Obama hopes to avoid government shutdown

Talks aimed at avoiding a shutdown of the US government have broken up with no deal, leaving negotiators just hours to agree a budget compromise.

Standoff persists in Ivory Coast as crisis deepens

Ivory Coast's UN-recognised president Alassane Ouattara enforced a blockade yesterday around his rival Laurent Gbagbo's Abidjan residence, as the United Nations said it had found more than 100 bodies in the west of the country.

Superbugs found in Delhi tap water

A gene that makes bugs highly resistant to almost all known antibiotics has been found in bacteria in water supplies in New Delhi used by local people for drinking, washing and cooking, scientists said on Thursday.

Protesters call for Mubarak's trial in Egypt

Tens of thousands of Egyptians massed in Cairo's Tahrir Square yesterday two months after president Hosni Mubarak was ousted to demand the trial of former regime elements, slamming the military rulers for stalling on reforms.

North Korea threatens action for South's drills

North Korea warned yesterday that its military would not remain a "passive onlooker" if South Korea and the United States continued joint military drills, state media reported.

Fierce fighting kills 50 militants in Pakistan

Pakistani officials said yesterday that 50 militants and four soldiers had been killed in a district where the United States this week criticised the army's efforts to defeat Islamist insurgents.

Nine killed in deadly day of Gaza violence

Israeli warplanes and tanks hammered Gaza yesterday, killing nine people in the deadliest day of violence in the Strip since the end of the Gaza war two years ago.

Israeli strikes 'kill six' despite Hamas truce

At least six Palestinians have been killed by Israeli air strikes in Gaza, including two women, doctors say.

Bahrain touted ties with Israel

Bahrain's King Hamad boasted of his ties with Israel's intelligence services and told his government to stop referring to the Jewish state as the "Zionist enemy," a leaked US cable from 2005 showed.

1.5m people protests in Colombia

Hundreds of thousands of Colombians have joined street demonstrations yesterday against the policies of President Juan Manuel Santos.

22 Syrian protesters killed

At least 22 protesters were killed yesterday as anti-regime demonstrations and clashes with security forces raged around Syria, the head of the National Organisation for Human Rights said.

Blast kills Muslim cleric in Kashmir

A bomb went off outside a mosque in Kashmir's main city yesterday, killing a prominent Muslim cleric, police and witnesses said, the first such attack near a religious place in recent years.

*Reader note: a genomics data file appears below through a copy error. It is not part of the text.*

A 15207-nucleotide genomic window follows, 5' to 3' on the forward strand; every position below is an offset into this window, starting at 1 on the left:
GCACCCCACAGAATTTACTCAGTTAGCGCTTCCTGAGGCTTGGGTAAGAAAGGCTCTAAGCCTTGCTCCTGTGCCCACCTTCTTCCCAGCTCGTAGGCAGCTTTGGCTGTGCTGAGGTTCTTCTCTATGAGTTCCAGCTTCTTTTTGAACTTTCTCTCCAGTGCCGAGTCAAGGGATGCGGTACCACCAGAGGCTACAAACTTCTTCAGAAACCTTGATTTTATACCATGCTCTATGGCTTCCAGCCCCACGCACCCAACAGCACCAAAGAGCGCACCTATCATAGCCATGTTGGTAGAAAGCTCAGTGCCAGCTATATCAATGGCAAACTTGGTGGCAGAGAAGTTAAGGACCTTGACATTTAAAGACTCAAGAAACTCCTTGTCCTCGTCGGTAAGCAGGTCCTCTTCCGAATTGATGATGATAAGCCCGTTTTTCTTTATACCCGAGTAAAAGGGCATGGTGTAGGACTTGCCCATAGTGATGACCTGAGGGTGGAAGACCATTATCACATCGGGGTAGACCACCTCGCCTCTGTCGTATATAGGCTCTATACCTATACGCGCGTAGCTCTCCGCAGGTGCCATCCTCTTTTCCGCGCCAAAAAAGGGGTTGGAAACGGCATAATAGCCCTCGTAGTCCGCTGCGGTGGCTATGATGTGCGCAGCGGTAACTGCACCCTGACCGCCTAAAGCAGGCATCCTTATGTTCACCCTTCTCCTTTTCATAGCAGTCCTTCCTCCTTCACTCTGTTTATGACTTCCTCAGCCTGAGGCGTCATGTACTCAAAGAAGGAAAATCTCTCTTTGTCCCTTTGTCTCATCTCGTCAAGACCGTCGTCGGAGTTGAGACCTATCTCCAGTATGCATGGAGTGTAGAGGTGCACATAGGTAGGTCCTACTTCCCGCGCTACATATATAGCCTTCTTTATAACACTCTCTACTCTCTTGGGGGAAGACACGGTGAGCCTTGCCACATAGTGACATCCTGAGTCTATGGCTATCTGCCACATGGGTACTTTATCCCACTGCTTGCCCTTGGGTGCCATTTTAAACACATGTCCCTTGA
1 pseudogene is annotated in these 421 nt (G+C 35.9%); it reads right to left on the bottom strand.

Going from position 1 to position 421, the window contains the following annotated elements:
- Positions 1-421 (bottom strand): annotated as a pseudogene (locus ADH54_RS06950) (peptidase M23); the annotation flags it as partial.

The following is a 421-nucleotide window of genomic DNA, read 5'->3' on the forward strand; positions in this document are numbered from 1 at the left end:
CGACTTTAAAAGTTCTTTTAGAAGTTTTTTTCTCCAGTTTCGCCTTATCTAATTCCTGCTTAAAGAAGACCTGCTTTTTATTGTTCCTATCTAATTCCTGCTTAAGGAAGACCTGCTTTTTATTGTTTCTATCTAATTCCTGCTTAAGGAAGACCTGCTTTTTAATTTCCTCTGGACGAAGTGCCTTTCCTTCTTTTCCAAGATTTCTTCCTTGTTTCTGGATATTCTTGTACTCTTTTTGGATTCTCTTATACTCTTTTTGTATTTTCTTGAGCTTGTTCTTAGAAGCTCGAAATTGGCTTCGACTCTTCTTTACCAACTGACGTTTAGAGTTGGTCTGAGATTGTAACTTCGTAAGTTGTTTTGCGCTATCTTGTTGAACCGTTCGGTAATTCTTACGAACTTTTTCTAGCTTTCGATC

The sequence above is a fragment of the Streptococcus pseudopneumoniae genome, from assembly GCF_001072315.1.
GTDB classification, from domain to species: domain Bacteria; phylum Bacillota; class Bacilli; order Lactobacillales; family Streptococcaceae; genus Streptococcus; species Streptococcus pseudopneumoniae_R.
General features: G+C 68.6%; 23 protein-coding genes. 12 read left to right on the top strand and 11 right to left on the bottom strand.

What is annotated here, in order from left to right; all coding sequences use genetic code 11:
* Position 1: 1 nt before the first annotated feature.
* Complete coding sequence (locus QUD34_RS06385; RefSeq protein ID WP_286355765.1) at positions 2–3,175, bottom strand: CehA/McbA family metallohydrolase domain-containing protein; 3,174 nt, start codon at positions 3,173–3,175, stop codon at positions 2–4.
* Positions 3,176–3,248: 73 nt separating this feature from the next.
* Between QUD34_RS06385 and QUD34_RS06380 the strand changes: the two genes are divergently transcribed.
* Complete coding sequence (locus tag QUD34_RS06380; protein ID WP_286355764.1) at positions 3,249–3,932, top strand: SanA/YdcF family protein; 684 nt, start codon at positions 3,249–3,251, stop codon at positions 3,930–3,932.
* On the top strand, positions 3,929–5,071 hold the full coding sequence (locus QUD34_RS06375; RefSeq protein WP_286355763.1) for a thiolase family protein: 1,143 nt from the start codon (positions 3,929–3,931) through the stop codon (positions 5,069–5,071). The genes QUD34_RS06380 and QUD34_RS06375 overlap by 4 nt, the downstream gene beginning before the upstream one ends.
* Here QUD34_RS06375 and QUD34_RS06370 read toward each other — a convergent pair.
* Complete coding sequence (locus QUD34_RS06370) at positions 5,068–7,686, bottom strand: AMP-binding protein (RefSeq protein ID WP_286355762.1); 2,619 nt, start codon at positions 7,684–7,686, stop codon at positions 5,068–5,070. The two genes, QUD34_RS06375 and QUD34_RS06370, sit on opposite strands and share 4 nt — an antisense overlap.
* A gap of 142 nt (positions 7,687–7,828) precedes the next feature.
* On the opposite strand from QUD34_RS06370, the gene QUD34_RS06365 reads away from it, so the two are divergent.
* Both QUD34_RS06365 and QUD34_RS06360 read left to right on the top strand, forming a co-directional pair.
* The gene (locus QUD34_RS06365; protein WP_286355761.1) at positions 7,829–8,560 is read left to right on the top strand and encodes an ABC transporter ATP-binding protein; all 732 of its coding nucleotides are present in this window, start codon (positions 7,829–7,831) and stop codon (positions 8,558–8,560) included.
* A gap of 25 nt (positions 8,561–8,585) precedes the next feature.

'Culture of impunity' in Pakistan: US

A US report said yesterday that Pakistan had a "culture of impunity" on human rights abuses and stated that security forces were operating outside the control of the civilian government.

Yemen's leader rejects Gulf exit plan

Embattled President Ali Abdullah Saleh rejected an exit plan by Gulf states trying to broker an end to bloody unrest, as tens of thousands of Yemenis turned out yesterday for pro- and anti-regime protests.

Kenyan deputy premier summoned at ICC court

Kenyan Deputy Prime Minister Uhuru Kenyatta and two co-defendants appeared before the International Criminal Court yesterday, to face charges of crimes against humanity during deadly post-election violence.

US Secretary of State to visit quake-hit areas of Japan

US Secretary of State Hillary Clinton will go to the disaster zone to meet American troops helping with relief efforts when she visits quake-hit Japan next week, Jiji Press said yesterday.

Russian security service wants to ban Skype, Gmail

The Russian security service has proposed banning Skype, Hotmail and Gmail as their "uncontrolled use" could pose a security threat, a service official said during a government meeting yesterday.

Arts & Entertainment

Poetry in Thread: The Jamdani of Dhaka

From various historical accounts, folklore and religious texts, it appears that very fine fabrics were available in Bengal as far back as the first century BCE. Once such celebrated fabric of the subcontinent is the Jamdani of Dhaka (present day Bangladesh). The Jamdani weave as we see it today is essentially a fusion of the ancient weaving techniques of Bengal which is around 2,000 years old, with the gossamer like “Muslin” produced here since the 14th century. The Jamdani weave therefore represents over two thousand years of continuous aesthetic evolution that blends different artistic influences.

AR Rahman's Biography Launched

The story of music maestro AR Rahman's life was out this week.

Focus on Sylheti Icons